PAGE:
MEPs on Thursday approved a new set of rules they hope will spur citizens to vote in the five-yearly European elections, a pan-European event that has regularly seen turnout fall below 30 percent in the individual member states.

Greens commit to air quality 'super commissioner'

Following an investigation into the Dieselgate scandal, the European Parliament recommended a single commissioner should be responsible for both air quality and setting industrial standards. But only the Greens want to commit to carry out that advice.

EU and Japan in delicate trade talks

The Japanese PM comes to Brussels to discuss the first results of the new EU-Japan free trade deal, plus WTO reform - a sensitive topic before he moves onto Washington to face Donald Trump.

Opinion

Closer EU-Caribbean ties mean greater prosperity for all

The foreign affairs minister of Haiti calls for the replacement EU-Africa, Caribbean, Pacific 'Cotonou' agreement of 2000 to be updated to take account climate change, infrastructure and tourism to help the country transition away from aid-dependence.

News in Brief

  1. EU: Russian citizenship plan 'attacks' Ukraine sovereignty
  2. Deutsche Bank hands over Trump loan documents
  3. UN: Europe is badly prepared for new refugee crisis
  4. Macron to set out 'Yellow vest' counter measures
  5. Italy requests EU action plan for new Libya migrant wave
  6. Far-right party leaders meet in Prague
  7. Priest shames politicians at reporter's funeral in Belfast
  8. Putin offers Russian citizenship to Ukraine regions

Magazine

All about the European Parliament elections 2019

EUobserver's new magazine is meant to help readers prepare for the European Parliament elections, no matter their level of knowledge. You can download and read the entire magazine now.

Stakeholders' Highlights

  1. Counter BalanceSign the petition to help reform the EU’s Bank
  2. UNICEFChild rights organisations encourage candidates for EU elections to become Child Rights Champions
  3. UNESDAUNESDA Outlines 2019-2024 Aspirations: Sustainability, Responsibility, Competitiveness
  4. Counter BalanceRecord citizens’ input to EU bank’s consultation calls on EIB to abandon fossil fuels
  5. International Partnership for Human RightsAnnual EU-Turkmenistan Human Rights Dialogue takes place in Ashgabat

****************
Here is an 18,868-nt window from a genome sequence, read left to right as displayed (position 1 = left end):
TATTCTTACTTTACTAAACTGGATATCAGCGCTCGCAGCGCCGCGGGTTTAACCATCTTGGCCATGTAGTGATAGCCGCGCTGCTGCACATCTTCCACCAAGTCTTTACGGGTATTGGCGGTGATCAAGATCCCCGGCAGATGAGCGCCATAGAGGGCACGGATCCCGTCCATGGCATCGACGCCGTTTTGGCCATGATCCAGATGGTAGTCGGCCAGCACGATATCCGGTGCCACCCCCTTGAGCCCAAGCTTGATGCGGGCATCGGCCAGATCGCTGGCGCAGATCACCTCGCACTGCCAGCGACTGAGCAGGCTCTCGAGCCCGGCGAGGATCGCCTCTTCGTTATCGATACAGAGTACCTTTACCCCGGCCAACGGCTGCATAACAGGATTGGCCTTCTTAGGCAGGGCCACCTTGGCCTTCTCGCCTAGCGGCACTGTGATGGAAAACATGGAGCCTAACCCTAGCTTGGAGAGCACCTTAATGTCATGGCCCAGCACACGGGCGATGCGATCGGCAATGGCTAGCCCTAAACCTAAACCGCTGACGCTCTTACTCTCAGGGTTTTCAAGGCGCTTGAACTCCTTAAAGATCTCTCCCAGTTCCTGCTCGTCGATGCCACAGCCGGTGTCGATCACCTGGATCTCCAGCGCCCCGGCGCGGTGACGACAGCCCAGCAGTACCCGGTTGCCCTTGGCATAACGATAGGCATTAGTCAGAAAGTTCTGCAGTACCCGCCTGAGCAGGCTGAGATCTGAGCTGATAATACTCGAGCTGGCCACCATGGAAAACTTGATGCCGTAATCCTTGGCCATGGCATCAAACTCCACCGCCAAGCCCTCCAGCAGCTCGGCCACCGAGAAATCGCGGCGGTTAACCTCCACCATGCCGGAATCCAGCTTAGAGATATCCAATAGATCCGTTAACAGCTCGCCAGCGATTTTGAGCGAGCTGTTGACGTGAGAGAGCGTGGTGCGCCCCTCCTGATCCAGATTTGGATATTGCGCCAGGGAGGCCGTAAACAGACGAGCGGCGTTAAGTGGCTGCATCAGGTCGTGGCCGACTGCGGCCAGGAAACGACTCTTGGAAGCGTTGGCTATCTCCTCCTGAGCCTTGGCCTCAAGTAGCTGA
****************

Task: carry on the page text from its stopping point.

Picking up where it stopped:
6. Nordic Council of MinistersNew campaign: spot, capture and share Traces of North
  7. Nordic Council of MinistersLeading Nordic candidates go head-to-head in EU election debate
  8. Nordic Council of MinistersNew Secretary General: Nordic co-operation must benefit everybody
  9. Platform for Peace and JusticeMEP Kati Piri: “Our red line on Turkey has been crossed”
  10. UNICEF2018 deadliest year yet for children in Syria as war enters 9th year
  11. Nordic Council of MinistersNordic commitment to driving global gender equality
  12. International Partnership for Human RightsMeet your defender: Rasul Jafarov leading human rights defender from Azerbaijan

Latest News

  1. Greens commit to air quality 'super commissioner'
  2. Far-right Facebook networks removed before Spain election
  3. EU and Japan in delicate trade talks
  4. Closer EU-Caribbean ties mean greater prosperity for all
  5. Details of EU Brexit talks with Blair and Soros kept secret
  6. Weber vows to block Nord Stream 2 amid 'sue' threat
  7. 'Next Juncker' must fix EU's corporate power problem
  8. EU want Facebook pan-EU advert fix for May elections

Stakeholders' Highlights

  1. UNICEFUNICEF Hosts MEPs in Jordan Ahead of Brussels Conference on the Future of Syria
  2. Nordic Council of MinistersNordic talks on parental leave at the UN
  3. International Partnership for Human RightsTrial of Chechen prisoner of conscience and human rights activist Oyub Titiev continues.
  4. Nordic Council of MinistersNordic food policy inspires India to be a sustainable superpower
  5. Nordic Council of MinistersMilestone for Nordic-Baltic e-ID
  6. Counter BalanceEU bank urged to free itself from fossil fuels and take climate leadership
  7. Intercultural Dialogue PlatformRoundtable: Muslim Heresy and the Politics of Human Rights, Dr. Matthew J. Nelson
  8. Platform for Peace and JusticeTurkey suffering from the lack of the rule of law
  9. UNESDASoft Drinks Europe welcomes Tim Brett as its new president
  10. Nordic Council of MinistersNordic ministers take the lead in combatting climate change
  11. Counter BalanceEuropean Parliament takes incoherent steps on climate in future EU investments
  12. International Partnership For Human RightsKyrgyz authorities have to immediately release human rights defender Azimjon Askarov

Join EUobserver

Support quality EU news

Join us